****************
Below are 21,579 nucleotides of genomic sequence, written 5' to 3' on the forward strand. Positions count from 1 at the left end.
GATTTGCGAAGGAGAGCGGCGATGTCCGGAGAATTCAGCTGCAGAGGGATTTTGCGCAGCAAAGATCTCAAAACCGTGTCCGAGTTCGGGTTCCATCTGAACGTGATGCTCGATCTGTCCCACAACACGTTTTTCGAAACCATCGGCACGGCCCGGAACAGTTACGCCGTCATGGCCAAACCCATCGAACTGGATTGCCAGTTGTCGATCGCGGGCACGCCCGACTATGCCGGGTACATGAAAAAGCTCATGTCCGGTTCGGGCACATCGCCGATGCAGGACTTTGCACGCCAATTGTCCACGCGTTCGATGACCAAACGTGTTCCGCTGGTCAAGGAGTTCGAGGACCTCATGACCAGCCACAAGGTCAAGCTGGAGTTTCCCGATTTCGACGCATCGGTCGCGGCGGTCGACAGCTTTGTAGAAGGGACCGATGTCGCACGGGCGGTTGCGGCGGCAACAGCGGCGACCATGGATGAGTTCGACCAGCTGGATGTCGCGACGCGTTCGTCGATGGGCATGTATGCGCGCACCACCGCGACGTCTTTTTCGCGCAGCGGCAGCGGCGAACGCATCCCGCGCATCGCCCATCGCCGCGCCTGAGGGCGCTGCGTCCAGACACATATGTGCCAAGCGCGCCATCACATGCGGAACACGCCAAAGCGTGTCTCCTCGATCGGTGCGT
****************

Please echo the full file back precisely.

Below are 21,579 nucleotides of genomic sequence, written 5' to 3' on the forward strand. Positions count from 1 at the left end.
GATTTGCGAAGGAGAGCGGCGATGTCCGGAGAATTCAGCTGCAGAGGGATTTTGCGCAGCAAAGATCTCAAAACCGTGTCCGAGTTCGGGTTCCATCTGAACGTGATGCTCGATCTGTCCCACAACACGTTTTTCGAAACCATCGGCACGGCCCGGAACAGTTACGCCGTCATGGCCAAACCCATCGAACTGGATTGCCAGTTGTCGATCGCGGGCACGCCCGACTATGCCGGGTACATGAAAAAGCTCATGTCCGGTTCGGGCACATCGCCGATGCAGGACTTTGCACGCCAATTGTCCACGCGTTCGATGACCAAACGTGTTCCGCTGGTCAAGGAGTTCGAGGACCTCATGACCAGCCACAAGGTCAAGCTGGAGTTTCCCGATTTCGACGCATCGGTCGCGGCGGTCGACAGCTTTGTAGAAGGGACCGATGTCGCACGGGCGGTTGCGGCGGCAACAGCGGCGACCATGGATGAGTTCGACCAGCTGGATGTCGCGACGCGTTCGTCGATGGGCATGTATGCGCGCACCACCGCGACGTCTTTTTCGCGCAGCGGCAGCGGCGAACGCATCCCGCGCATCGCCCATCGCCGCGCCTGAGGGCGCTGCGTCCAGACACATATGTGCCAAGCGCGCCATCACATGCGGAACACGCCAAAGCGTGTCTCCTCGATCGGTGCGT